There’s no denying the fact that the face of Manhattan has drastically changed over the past few decades. Indeed, the grungy, grimy, and seedy Columbus Circle in Martin Scorcese’s classic Taxi Driver is almost unrecognizable compared to the clean, bright and touristy Columbus Circle of today. Manhattan is undoubtedly a much nicer place to live now than then–but hardly anyone can afford to in what’s now one of the most expensive real estate markets in the country. It’s next to impossible to find cheap housing.
Are Manhattan landmarks to blame for the lack of affordable housing?
In a scathing report released last summer by the Real Estate Board of New York, critics accused the Landmarks Preservation Commission (LPC), a government agency that protects historically significant buildings and districts, of contributing to a large part of this problem. Landmarked buildings can’t build upward, be demolished, or otherwise undergo any significant changes. Supporters of landmarking claim that this ensures New York’s historic architectural character, but opponents maintain it’s become too much of a good thing.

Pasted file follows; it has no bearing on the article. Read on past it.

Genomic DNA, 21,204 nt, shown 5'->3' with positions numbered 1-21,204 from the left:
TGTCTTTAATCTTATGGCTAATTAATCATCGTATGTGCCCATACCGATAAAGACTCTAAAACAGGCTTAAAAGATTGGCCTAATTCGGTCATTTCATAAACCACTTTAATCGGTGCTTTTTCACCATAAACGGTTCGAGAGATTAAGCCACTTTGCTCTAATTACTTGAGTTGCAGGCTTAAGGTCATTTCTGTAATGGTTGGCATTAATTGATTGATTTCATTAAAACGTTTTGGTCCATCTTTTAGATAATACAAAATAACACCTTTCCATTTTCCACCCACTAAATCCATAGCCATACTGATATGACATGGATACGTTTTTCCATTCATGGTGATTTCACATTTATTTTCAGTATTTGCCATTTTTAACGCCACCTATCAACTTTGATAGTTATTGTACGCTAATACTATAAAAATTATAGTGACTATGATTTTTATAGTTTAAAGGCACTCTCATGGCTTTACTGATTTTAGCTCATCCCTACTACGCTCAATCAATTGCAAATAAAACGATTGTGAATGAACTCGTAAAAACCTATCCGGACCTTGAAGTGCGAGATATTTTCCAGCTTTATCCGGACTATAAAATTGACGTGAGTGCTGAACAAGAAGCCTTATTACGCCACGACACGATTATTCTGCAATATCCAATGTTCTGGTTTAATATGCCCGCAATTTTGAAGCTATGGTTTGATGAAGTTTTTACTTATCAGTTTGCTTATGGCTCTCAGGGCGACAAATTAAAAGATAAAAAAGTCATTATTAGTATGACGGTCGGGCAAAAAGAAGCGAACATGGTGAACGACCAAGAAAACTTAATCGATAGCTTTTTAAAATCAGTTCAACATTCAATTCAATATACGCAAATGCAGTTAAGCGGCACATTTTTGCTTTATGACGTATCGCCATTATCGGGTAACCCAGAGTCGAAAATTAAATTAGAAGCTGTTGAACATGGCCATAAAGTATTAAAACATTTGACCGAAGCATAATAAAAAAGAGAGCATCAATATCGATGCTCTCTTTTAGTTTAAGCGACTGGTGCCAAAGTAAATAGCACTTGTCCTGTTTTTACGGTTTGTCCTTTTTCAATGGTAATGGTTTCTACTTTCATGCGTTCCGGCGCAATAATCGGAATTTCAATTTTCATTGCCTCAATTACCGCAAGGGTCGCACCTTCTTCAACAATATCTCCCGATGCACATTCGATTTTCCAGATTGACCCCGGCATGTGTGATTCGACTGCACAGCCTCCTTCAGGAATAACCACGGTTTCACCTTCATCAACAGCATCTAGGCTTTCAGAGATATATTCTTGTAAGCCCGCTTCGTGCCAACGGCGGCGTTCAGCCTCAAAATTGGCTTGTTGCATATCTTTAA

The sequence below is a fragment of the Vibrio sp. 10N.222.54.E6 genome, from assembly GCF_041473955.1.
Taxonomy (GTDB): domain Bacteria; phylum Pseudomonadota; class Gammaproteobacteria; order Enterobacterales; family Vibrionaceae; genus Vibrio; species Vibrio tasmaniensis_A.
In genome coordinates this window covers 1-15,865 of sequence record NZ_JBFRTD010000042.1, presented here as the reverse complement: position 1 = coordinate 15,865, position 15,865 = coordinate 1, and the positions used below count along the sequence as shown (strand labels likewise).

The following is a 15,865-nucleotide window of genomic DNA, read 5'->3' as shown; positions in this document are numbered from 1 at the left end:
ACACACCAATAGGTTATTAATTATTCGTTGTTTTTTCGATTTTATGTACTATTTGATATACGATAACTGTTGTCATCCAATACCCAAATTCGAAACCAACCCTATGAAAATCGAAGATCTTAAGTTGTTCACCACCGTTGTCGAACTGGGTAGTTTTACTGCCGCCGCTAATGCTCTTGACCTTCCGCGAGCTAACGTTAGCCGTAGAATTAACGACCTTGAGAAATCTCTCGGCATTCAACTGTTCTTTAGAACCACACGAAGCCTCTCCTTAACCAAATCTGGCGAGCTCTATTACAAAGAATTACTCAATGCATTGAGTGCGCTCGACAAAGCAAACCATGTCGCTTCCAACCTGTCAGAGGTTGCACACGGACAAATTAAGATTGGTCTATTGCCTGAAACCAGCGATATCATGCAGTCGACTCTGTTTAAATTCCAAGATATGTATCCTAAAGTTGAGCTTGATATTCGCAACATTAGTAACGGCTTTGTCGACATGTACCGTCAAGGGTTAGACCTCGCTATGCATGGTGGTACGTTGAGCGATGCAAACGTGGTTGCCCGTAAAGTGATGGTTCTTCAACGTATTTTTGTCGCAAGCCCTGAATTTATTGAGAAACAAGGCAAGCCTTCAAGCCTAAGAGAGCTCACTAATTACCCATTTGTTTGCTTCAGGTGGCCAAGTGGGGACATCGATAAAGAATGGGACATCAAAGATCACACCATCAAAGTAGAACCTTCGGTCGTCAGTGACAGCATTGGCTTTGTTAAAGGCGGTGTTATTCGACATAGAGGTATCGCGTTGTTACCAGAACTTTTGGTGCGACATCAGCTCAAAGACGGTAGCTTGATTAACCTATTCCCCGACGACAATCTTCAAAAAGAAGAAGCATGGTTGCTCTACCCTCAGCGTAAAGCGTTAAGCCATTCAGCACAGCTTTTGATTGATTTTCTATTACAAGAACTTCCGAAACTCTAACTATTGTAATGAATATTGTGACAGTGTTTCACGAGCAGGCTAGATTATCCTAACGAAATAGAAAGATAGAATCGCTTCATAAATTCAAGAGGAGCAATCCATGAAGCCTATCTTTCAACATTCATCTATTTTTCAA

Are these New York City landmarks worthy of their status?
Per the REBNY’s report, almost one in every four buildings in Manhattan is landmarked, limiting the upward development Manhattan so desperately needs. Some areas of Manhattan are almost entirely protected–72% of Community District 2 (SoHo, NoHo, and Greenwich Village), for instance, is landmarked. This wouldn’t be so bad, REBNY’s members claim, if most of the affected buildings were actually deserving of the landmark status. A full 93% of landmarked buildings are protected only because they’re in a “historic district,” and the remaining 7% are actual individual landmarks.
REBNY maintains that the end result is an unnecessarily brutal real estate market. Because so much of the borough is practically untouchable, the cost to develop the remaining real estate has skyrocketed. It’s a perfect example of supply-and-demand at work.
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